Reaching consensus on a definition of agitation in dementia represents an important step towards identifying new treatments since improved nosology can reduce heterogeneity in defining target conditions.  These criteria need to be operationalized, so that the clinical characteristics can be aligned with what is understood about the biology and phenomenology of agitation in dementia. This will allow for the selection and assessment of measures that best capture clinically important outcomes. With this in mind, the European Union-North American Clinical Trials in Alzheimer’s Disease Task Force (EU-US CTAD Task Force) focused its 2017 meeting in Boston, Massachusetts on finding the best outcome measure for agitation in dementia trials. This Task Force comprises an international collaboration of Alzheimer’s disease (AD) investigators from industry and academia who meet yearly to review recent progress in developing effective treatments for AD, and reach agreement on common clinical trial approaches, while promoting collaboration and data sharing. The fact that the Task Force previously addressed some of the challenges in designing clinical trials for agitation and aggression only three years ago (10) attests to the importance of this issue.

 

Overview of Agitation in Dementia

Clinical presentation

In addition to the core symptoms, irritability, disinhibition, and aberrant motor activity are common. Moreover, agitation and other NPS fluctuate and overlap. For example, agitation overlaps with many other NPS, particularly depression, irritability, and anxiety, but also apathy (11). These fluctuating symptoms cluster into predictable groups with complex etiologies (12, 13). Caregivers often notice increased agitation in the late afternoon and evening, a phenomenon referred to as “sundowning” (even though it has more to do with fatigue and sensory experiences than with the sunset).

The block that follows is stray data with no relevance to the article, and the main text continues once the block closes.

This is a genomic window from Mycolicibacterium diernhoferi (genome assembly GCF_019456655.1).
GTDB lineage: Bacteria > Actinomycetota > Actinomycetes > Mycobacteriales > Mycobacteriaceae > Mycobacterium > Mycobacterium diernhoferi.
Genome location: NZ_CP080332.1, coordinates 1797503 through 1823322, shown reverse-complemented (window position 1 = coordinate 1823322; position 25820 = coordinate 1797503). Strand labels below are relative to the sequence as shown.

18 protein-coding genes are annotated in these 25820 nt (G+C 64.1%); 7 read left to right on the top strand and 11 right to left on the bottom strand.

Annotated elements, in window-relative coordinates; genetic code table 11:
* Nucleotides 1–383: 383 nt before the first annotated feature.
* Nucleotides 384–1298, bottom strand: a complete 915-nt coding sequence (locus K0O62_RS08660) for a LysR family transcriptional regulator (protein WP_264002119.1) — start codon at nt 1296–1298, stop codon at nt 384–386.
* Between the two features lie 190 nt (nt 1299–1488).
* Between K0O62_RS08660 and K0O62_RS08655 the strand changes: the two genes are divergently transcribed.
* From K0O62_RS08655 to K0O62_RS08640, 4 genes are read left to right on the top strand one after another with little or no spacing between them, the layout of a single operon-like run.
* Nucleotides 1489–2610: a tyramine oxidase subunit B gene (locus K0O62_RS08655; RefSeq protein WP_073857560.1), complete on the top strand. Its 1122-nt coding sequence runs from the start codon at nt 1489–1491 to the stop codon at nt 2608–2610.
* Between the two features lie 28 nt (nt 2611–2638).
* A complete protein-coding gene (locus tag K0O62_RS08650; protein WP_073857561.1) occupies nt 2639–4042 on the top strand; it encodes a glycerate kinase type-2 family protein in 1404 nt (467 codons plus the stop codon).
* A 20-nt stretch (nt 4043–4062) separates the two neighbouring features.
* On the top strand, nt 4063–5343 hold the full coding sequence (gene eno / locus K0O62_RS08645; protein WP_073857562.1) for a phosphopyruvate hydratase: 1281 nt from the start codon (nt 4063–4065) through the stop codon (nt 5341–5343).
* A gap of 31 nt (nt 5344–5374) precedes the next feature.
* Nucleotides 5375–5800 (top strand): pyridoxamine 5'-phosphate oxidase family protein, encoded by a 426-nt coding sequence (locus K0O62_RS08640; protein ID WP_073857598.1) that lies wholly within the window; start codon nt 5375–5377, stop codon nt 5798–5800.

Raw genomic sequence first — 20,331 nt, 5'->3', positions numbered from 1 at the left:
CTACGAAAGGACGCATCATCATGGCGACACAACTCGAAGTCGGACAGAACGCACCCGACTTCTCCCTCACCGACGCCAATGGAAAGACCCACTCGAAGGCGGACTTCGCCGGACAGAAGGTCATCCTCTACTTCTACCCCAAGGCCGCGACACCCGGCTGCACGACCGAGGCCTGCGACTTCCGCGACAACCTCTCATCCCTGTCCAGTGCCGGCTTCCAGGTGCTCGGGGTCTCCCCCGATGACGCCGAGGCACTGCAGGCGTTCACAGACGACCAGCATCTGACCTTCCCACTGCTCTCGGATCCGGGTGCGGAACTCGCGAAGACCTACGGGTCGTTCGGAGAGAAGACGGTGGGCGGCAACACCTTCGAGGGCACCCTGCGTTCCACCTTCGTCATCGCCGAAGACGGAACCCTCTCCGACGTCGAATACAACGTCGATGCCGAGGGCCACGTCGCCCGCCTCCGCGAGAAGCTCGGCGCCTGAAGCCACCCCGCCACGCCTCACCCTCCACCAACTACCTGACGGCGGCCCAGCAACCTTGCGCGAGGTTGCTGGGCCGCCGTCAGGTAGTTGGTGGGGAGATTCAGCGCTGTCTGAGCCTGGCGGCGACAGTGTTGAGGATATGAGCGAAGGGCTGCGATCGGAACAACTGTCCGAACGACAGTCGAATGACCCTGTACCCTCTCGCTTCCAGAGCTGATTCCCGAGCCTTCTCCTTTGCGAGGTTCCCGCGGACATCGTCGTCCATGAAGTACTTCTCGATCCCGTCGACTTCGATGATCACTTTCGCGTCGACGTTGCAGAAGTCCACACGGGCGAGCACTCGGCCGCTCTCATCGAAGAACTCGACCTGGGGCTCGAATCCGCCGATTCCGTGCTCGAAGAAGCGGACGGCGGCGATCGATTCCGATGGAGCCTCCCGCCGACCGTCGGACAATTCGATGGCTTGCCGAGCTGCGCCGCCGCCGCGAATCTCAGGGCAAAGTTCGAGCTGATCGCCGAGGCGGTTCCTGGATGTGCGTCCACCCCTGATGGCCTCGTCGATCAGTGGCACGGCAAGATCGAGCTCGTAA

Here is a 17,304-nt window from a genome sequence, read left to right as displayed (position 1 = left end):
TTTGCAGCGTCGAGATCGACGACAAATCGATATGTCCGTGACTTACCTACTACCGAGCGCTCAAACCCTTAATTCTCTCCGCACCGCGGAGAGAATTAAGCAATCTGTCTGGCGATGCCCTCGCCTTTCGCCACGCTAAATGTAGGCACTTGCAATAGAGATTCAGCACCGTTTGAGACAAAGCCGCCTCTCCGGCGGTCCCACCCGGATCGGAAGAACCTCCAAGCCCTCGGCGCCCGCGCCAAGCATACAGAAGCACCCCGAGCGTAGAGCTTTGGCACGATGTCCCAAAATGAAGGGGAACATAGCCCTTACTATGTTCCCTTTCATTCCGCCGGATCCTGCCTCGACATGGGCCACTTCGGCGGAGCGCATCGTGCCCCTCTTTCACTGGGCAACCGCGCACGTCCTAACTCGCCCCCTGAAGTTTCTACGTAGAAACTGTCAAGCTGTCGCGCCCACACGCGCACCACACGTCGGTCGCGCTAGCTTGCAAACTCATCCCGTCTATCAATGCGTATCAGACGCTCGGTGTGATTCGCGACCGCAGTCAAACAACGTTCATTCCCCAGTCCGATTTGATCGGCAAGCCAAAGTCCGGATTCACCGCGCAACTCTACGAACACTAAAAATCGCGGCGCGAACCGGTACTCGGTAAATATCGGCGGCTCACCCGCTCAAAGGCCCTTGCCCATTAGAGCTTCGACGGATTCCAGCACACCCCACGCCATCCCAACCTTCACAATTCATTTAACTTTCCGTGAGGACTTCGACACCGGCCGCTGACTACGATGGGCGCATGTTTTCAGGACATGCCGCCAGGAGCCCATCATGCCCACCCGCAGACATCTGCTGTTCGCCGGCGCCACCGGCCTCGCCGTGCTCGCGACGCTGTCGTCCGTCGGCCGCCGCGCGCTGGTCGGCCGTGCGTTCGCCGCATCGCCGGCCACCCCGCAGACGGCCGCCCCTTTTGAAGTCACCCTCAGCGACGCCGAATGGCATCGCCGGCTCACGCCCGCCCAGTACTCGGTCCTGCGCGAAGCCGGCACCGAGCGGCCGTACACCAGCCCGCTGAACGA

Biological mechanisms

Agitation may be due to underlying biological mechanisms or may be a consequence of delirium, environmental factors, medication, or caregiver and environmental interactions (14). Distinguishing the underlying factors that result in agitation – both biological and environmental — is important for treatment decisions. For example, sundowning may be associated with sleep disturbances, circadian rhythm disruption, or disorientation. If associated with circadian rhythm dysfunction, this symptom may be a target for chronobiologic treatments. Moreover, the underlying biology that disrupts behavior in persons with AD interacts with short-term and long-term environmental factors, medical comorbidities, etc, due to patient vulnerability.